Top articles of the week | December 29

December 29, 2018

Every week, we put together a list of our top 5 articles of the past week. Happy reading!

iTunes Case: Technological Innovation Jerry Newmann

The narrative behind technological innovation tends to be simplistic but the reality is messier. Jerry Newmann does a fantastic job of explaining the core process behind technological innovation. He uses the example of iTunes and the MP3 to demonstrate his point. It’s a great read if you are interested in how new technological innovations are deployed and the underlying strategies.

How Netflix’s Customer Obsession Created a Customer Obsession Nir and Far

I’m a bit obsessed by Netflix both as a customer and as an observer of the company. There are fascinating to watch and of the key reasons for their success is their customer obsession. This article by a former VP at the company outlines the quantitative and qualitative approach they took.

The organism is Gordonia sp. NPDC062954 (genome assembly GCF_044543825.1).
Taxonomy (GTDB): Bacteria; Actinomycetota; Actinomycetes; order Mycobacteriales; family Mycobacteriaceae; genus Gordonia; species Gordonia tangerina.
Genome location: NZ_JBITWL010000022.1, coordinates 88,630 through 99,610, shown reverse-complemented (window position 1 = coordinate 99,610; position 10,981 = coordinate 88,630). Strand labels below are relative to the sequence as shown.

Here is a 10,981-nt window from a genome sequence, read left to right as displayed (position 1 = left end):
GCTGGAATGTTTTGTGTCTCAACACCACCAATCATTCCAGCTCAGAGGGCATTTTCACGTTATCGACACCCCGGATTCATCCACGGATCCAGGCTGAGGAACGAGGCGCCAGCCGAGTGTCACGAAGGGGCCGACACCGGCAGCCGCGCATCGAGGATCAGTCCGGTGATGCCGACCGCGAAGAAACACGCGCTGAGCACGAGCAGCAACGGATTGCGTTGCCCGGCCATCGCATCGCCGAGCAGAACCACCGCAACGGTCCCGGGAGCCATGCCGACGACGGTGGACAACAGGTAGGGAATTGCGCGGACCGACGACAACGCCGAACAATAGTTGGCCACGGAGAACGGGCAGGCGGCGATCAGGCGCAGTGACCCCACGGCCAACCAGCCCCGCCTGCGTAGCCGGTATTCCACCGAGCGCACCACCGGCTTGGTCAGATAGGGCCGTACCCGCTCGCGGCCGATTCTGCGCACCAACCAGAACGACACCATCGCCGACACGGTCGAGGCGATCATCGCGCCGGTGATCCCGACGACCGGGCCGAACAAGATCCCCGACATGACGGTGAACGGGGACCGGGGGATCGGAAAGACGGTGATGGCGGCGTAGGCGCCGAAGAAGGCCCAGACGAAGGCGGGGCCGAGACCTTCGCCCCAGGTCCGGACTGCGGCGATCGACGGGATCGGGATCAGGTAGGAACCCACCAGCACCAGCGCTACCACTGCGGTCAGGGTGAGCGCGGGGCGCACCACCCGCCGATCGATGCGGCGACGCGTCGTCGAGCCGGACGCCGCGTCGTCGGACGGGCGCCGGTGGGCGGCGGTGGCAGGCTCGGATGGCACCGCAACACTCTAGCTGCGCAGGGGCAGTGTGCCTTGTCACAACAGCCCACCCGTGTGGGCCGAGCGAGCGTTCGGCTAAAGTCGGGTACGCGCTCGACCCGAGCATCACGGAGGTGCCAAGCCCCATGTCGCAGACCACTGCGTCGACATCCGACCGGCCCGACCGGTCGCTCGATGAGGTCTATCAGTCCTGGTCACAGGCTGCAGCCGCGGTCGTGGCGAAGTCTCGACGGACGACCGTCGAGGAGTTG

The key to creating a customer-obsessed culture is to embrace consumer science and to engage in high cadence testing to learn quickly through both success and failure.

Why it’s Hard to Escape Amazon’s Long Reach Wired

Another company that I closely follow (along with everyone else) is Amazon. This piece in Wired gives a great overview of just how vast their operations are. It’s a dizzying array of sectors and industries that the company has its long tentacles in. This list seems to get longer every year.

Facebook. Sigh. Jeff Jarvis

I usually tune out of the pro/anti Facebook articles since so many of them skirt the real issues. This piece by well-known tech journalist and author Jeff Jarvis does a great job of explaining the underlying issues. He also gives good arguments on why it’s hard to truly leave Facebook.

How Much of the Internet Is Fake? Turns Out, a Lot of It, Actually. NY Mag

This article made the rounds this week and it’s riveting. Max Read argues eloquently that much of the internet is fake. An important area is in its business model, online advertising. The metrics have been massively overstated due to the presence of bots and criminal activity. There was an interesting concept called the “Inversion”, which I had never heard of. Due to the large amount of fake traffic, YouTube’s systems for detecting fraudulent traffic would begin to regard bot traffic as real and human traffic as fake.